the best General the British have. But he's more interested in not losing than he is in winning." -- General George S. Patton Jr. on British
Field Marshall Montgomery
A faint heart never filled a flush. Previously Iíve written about how
the ability to lose is a crucial part of winning poker. While that should be
plainly obvious, most poker players play as if they have no understanding of the idea at all.
One thing a lot of mediocre poker players do is fixate on avoiding trouble. Itís true that if you have a choice between "trouble"
and "no trouble", and they have the same financial impact, choosing "no trouble" makes sense. But, the critical thing is:
"same financial impact". An example would be repeatedly flipping a (fair) coin with someone. Itís silly, unless you get a thrill out
of having pointless bankroll swings. This rarely occurs in poker.
In poker, the "trouble" situations to avoid are those where you are in trouble but your opponents are not. These are rare. Most of the
time you are in trouble, your opponents are in "trouble" too! It takes two (or more) to tango. To make money at poker you must court
trouble situations. You canít win just playing no-brainer hands. The point is to make your opponent's trouble more troublesome and more costly
than your trouble.
If I had a nickel for every time I've heard someone complain about the trouble of having AQo or QQ in loose Holdem games, Iíd have lots of nickels.
You often lose, but your hand has a positive expectation. Mucking it
because you often "don't know where you are" is simply terrible poker. Fixating on the weaknesses of your own hand is missing the point
that 7♠5♡, 2♠4♠ and the other hands have a helluva lot more weaknesses, more trouble, than QQ.
The simple fact of being in a troublesome situation is not a bad thing in itself. In fact, "knowing where you are" can often cost
you money, like when you flop quads. You almost always make more money flopping trips when a straight is possible, getting a flush card on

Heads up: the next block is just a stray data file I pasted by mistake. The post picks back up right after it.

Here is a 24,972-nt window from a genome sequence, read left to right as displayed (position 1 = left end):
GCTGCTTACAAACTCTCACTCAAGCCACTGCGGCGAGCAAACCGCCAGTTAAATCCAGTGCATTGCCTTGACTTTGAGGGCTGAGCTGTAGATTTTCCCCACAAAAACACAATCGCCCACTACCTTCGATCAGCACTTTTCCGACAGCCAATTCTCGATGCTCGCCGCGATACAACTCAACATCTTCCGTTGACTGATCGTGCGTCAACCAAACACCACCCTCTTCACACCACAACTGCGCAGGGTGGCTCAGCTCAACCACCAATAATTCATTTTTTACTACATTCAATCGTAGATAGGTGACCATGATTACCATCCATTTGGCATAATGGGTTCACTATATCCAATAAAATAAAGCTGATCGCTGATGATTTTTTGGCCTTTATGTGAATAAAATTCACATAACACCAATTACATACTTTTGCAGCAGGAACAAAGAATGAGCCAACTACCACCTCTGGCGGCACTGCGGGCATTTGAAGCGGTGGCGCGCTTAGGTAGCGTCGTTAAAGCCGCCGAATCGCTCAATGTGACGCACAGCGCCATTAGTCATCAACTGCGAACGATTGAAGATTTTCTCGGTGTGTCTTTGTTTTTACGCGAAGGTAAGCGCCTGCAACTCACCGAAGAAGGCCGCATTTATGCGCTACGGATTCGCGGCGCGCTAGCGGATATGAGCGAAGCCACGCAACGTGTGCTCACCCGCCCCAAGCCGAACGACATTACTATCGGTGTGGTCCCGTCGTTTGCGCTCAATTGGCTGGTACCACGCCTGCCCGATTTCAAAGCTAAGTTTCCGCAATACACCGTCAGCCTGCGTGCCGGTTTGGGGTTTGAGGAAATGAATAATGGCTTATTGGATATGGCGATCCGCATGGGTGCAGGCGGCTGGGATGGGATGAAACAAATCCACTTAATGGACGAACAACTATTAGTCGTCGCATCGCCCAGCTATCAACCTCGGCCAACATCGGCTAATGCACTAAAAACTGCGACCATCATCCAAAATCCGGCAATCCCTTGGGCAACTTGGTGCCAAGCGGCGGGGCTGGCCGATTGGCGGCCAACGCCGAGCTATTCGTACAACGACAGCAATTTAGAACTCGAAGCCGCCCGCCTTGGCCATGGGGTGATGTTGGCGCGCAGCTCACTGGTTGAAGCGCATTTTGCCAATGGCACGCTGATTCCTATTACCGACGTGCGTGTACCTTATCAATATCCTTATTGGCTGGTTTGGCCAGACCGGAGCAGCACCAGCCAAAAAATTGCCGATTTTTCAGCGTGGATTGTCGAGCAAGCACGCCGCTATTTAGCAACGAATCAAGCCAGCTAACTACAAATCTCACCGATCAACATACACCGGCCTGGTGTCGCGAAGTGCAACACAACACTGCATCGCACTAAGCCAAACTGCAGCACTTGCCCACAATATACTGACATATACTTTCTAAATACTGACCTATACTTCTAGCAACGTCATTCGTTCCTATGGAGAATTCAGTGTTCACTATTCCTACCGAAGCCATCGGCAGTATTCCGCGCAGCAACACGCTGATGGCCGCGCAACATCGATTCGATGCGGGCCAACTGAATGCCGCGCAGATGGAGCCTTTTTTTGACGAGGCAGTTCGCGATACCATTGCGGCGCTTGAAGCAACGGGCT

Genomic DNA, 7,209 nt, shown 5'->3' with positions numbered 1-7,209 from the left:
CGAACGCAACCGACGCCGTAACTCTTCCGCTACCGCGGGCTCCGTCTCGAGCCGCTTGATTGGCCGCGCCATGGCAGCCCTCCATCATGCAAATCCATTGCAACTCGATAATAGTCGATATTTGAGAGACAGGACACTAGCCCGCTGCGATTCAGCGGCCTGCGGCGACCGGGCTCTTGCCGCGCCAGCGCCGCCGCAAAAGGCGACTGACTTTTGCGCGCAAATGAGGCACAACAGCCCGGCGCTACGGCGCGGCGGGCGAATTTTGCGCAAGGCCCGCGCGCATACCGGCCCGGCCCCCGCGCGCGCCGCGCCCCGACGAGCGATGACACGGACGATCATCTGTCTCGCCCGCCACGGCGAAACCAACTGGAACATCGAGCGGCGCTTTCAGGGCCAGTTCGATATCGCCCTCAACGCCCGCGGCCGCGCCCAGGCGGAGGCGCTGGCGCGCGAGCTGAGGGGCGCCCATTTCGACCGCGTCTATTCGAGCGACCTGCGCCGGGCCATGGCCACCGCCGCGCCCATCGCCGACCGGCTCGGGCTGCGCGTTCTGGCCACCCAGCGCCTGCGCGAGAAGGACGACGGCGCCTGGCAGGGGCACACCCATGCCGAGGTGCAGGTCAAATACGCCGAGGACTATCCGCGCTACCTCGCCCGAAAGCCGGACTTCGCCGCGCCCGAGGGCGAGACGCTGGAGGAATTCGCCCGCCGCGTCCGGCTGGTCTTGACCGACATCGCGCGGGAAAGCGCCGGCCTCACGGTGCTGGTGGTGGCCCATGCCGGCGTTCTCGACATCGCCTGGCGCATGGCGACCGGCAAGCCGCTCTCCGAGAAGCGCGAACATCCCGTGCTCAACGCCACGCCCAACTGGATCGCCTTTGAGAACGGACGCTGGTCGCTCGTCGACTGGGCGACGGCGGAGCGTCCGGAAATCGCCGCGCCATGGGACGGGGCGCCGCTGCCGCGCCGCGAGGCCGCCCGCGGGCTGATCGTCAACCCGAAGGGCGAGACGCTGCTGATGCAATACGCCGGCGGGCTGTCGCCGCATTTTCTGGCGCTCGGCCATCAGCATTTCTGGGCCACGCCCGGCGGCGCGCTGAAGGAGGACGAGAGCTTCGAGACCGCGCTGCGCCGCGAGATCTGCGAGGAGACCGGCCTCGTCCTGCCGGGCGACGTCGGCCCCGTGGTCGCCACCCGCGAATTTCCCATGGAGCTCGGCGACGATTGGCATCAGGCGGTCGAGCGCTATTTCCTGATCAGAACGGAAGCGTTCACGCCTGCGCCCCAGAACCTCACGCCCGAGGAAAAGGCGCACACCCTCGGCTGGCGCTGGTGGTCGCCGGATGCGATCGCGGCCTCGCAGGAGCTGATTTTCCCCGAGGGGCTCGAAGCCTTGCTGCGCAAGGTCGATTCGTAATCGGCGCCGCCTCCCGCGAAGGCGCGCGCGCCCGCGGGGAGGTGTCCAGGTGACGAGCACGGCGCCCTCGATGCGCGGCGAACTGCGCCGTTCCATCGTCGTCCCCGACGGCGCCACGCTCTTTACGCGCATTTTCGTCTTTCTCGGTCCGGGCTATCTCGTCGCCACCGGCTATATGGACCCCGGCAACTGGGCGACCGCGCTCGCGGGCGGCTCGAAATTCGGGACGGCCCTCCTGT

the turn, then rivering quads. Trouble makes you money. If your opponents are in worse shape than you, this is good, not a problem.
A key part of the challenge of developing as a poker player is
mastering the art of troublesome situations. Excellent players squeeze money
out of mediocre players because their decision-making is superior
and because the mediocre ones want to avoid trouble altogether. In Texas Holdem in particular, a lot of the pot equity is seized during times of
trouble for everybody. The most obvious example is when a flop misses everybody. The person with the best no pair is in trouble. The person last
to act is in trouble. Any player who was in the blind is in trouble -- trouble, trouble everywhere. But each of these players has advantages too. Regularly
seizing more than their fair share of the equity that is essentially "up for grabs" is one thing that separates the best players from the rest.
Some of the most profitable hands in loose games are ones that court trouble. In Omaha8, KKQQ with two suits is the sort of hand that loves as many opponents
as possible. When it wins it will scoop a very high percentage of the time. Itís a great hand, but... lots of trouble. It would be completely foolish to fold
it when facing eight loose opponents, but when you continue past the flop, much of the time you are going to be involved in big, action pots. Every card
that doesnít make your hand might kill it -- but "might" only means might. You will often win with non-nut hands (including top full house).
The hand can be easy sometimes, but it often will make you more money in the more difficult situations.
Just like when Coach John Wooden said "adversity is your friend,"
Iím not suggesting that people should throw rocks at pit bulls just to get in trouble, but I am suggesting that "trouble" is a winning playerís
friend. You want your opponents in big trouble when you are in moderate trouble. You want the money associated with trouble. You want to sensibly get
into trouble situations where you win some and you lose some -- and make a profit.
Trouble is what you make of it.
More on Starting Hands including
Playing AQ Before the Flop and